By TOBIAS BASS
Class of 2023 guard Nazar Mahmoud was one of the brightest stars during the Nike EYBL Peach Jam and the summer live evaluation period.
The 6-foot-5, 180 pound guard from Leander (TX) averaged 11 points, three rebounds, and shot 58 percent from three point range during Peach Jam.
In his first showing in front of college coaches in more than a year, Mahmoud was able to showcase his elite three-point shooting and more.
“I showed coaches I am one of the shooters in the country hands down,” he said. “I have been able to facilitate for my teammates a little bit, and can handle the ball, because I believe I’m one of the best combo guards in the country.”
As one of the most underrated prospects in the nation, it wasn’t until this month that Mahmoud received his first Division 1 offer on a call with TCU.
“It was so surreal especially coming from a Big 12,” he said. “It was a three-way call with my brother and assistant coach Duane Broussard. I was extremely happy and blessed, but after the phone call I went straight back to work.”
This summer, Mahmoud has heard from the likes of Incarnate Word, Wyoming, LA Tech, Duquesne, St Louis, Oakland, Wyoming, Grand Canyon, Sam Houston, Northeastern, Washington State, Arkansas and Butler.
“The coaches see me as being a very offensive threat and can plug me in almost everywhere,” he said. “And they see me fitting into their program.”
He broke down each school:
Sam Houston State: “I liked how they said I would fit into their program , and they liked how I said all the right thing for my responses.”
TCU: “They were really interested in me. I liked how they were the first to offer to start my recruiting, it shows what type of school they are and how much they like me. They are going to be recruiting me heavily. I’m planning on visiting them near the end of the month.”
Rice: “They are a great school. When I went to their camp they liked how I was shooting the rock and just doing what I do best.”
Washington State: “I like the school a lot, a PAC 12 school. If I go there I feel like I can turn the program around, and make an impact something like Klay Thompson did.”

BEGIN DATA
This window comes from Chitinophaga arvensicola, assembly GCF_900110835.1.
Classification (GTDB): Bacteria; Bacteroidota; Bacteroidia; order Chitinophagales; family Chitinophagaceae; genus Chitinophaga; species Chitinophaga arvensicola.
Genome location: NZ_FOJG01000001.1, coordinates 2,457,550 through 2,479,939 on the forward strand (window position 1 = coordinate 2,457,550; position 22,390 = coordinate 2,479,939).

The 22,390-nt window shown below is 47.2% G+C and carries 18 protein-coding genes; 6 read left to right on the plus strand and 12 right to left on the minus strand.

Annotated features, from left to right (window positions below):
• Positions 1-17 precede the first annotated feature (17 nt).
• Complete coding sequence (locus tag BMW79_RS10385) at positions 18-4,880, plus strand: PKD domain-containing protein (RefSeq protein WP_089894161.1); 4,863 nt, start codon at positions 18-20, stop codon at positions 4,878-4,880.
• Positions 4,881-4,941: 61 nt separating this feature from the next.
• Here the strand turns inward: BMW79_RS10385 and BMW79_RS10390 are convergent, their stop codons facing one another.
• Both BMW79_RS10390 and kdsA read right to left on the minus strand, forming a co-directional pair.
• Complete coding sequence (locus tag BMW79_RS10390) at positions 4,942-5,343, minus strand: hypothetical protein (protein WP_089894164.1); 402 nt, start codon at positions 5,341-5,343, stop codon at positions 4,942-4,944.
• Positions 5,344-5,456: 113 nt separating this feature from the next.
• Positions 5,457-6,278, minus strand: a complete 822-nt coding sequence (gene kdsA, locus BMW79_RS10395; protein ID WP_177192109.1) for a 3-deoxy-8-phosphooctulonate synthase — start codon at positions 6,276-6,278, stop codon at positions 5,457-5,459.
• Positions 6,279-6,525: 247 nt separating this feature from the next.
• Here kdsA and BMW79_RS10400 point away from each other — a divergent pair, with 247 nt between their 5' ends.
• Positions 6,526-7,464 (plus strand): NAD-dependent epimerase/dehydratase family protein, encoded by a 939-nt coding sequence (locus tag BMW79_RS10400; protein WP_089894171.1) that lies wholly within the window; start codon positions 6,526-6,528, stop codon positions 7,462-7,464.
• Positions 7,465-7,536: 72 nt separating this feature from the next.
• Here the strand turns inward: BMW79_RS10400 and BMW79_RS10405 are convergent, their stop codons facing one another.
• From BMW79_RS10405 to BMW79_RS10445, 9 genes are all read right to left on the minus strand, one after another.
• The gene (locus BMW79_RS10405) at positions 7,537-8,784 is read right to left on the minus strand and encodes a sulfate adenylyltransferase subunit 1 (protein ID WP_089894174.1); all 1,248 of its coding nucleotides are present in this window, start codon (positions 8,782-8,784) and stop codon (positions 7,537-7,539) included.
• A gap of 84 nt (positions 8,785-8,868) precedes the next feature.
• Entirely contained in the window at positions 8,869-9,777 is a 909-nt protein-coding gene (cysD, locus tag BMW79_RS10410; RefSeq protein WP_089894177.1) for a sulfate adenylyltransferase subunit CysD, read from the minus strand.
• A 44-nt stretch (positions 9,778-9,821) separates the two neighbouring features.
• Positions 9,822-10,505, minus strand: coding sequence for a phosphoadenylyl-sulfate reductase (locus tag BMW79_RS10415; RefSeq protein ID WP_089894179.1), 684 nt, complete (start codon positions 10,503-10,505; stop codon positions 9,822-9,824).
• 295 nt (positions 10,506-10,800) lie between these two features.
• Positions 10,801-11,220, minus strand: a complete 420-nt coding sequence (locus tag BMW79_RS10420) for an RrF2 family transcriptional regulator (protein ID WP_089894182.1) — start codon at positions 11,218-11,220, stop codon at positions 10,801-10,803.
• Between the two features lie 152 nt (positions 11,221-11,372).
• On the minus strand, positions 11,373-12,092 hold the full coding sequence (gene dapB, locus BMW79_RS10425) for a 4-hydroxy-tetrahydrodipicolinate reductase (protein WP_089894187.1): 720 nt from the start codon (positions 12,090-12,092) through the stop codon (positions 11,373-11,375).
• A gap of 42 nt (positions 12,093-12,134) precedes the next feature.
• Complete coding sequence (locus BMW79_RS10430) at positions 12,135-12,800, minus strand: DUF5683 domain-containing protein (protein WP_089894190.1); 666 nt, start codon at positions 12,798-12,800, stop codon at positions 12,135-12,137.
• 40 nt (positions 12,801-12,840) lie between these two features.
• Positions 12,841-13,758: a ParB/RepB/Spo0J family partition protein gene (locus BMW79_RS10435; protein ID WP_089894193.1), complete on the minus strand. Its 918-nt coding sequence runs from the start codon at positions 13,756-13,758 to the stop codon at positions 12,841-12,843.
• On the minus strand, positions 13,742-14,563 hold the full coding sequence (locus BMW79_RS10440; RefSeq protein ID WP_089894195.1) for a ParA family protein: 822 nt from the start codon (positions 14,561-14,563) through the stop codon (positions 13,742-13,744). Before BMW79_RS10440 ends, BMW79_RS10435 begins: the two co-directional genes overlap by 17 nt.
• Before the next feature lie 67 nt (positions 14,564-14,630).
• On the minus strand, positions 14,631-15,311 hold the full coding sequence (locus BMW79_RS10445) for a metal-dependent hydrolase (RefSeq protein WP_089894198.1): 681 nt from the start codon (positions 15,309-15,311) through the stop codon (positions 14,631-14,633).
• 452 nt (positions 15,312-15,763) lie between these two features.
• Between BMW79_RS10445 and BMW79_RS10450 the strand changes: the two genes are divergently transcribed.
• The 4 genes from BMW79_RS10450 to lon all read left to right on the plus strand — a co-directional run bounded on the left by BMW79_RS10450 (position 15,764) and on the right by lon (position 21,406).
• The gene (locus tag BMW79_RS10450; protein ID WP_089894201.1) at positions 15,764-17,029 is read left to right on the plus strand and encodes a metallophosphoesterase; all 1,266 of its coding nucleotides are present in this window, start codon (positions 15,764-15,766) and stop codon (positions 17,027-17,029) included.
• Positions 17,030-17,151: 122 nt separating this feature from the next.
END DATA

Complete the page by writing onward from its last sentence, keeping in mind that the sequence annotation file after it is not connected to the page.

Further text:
Northeastern: “I like the school and what they are doing up there in Boston. Coach Joel Smith is really interested. Him and I are both from Leander, which is pretty rare. So I’m glad that we have something in common.”
Texas State: “Texas State is not too far from home, they are a good school and like what they are doing in San Marcos.”
Arkansas: “I like the program a lot, I like how they are recruiting me . They think I will fit very well and can make an impact right away because they play freshman and does very well with them. Just look at Moses Moody for example. Coach Ronnie Brewer is a great guy and likes my character, and will be recruiting me heavy.”
LA Tech: “I like LA Tech a lot, they were one of the first schools to be in my phone. I went to their camp and just built a relationship from there. Coach Josten Crow and Coach Desmond Hayman are great guys. I like what they are doing with Kenneth Lofton a lot. And hope to build a further relationship with them.”
UTSA: “I like UTSA, because they see me as being a huge asset for their program and doing a lot. They like me a lot, I like the Head Coach Steve Henson and Coach Adam Hood. They are not too far from home. They have two players right now from the past season in the G league right now.”
During the first week of the Nike EYBL, playing for Team JL3, Mahmoud helped lead his squad to a 7-0 start, including wins over Team CP3 and Bradley Beal Elite.
“We were really successful and I’m proud of my team. The whole team is extremely talented, but we all bought in and played our role and just do what we do best,” he said. “Nobody wasn’t trying to do something they couldn’t do. Coach Alex and Coach Ant and Brooks played a huge role too. They let us play basketball and showcase our skills.”
Among Mahmoud’s greatest influences includes his older brother, (Ziad Mahmoud), as the two have spent countless hours in the gym together while also navigating the recruiting process.
“He’s the one that talks to coaches, takes me tournaments, takes me to practices, trains me too,” Mahmoud said. “He criticizes me about my game and tells me what I do good and bad, after each tournament or even after the game we always work on what I was struggling with.”
With the high school season on the way, Mahmoud is certainly a recruit to keep an eye on in the state of Texas.
“I’ve been through a lot,” he said. “It all started in seventh grade I thought I was so good because of school ball, but then I hopped into AAU and got exposed. Ever since then I put my head down and worked extremely hard.
“I had to make so many sacrifices to get to where I’m at, but it’s all worth it in the end. I came a long way and thats because Gods timing is the best timing.”
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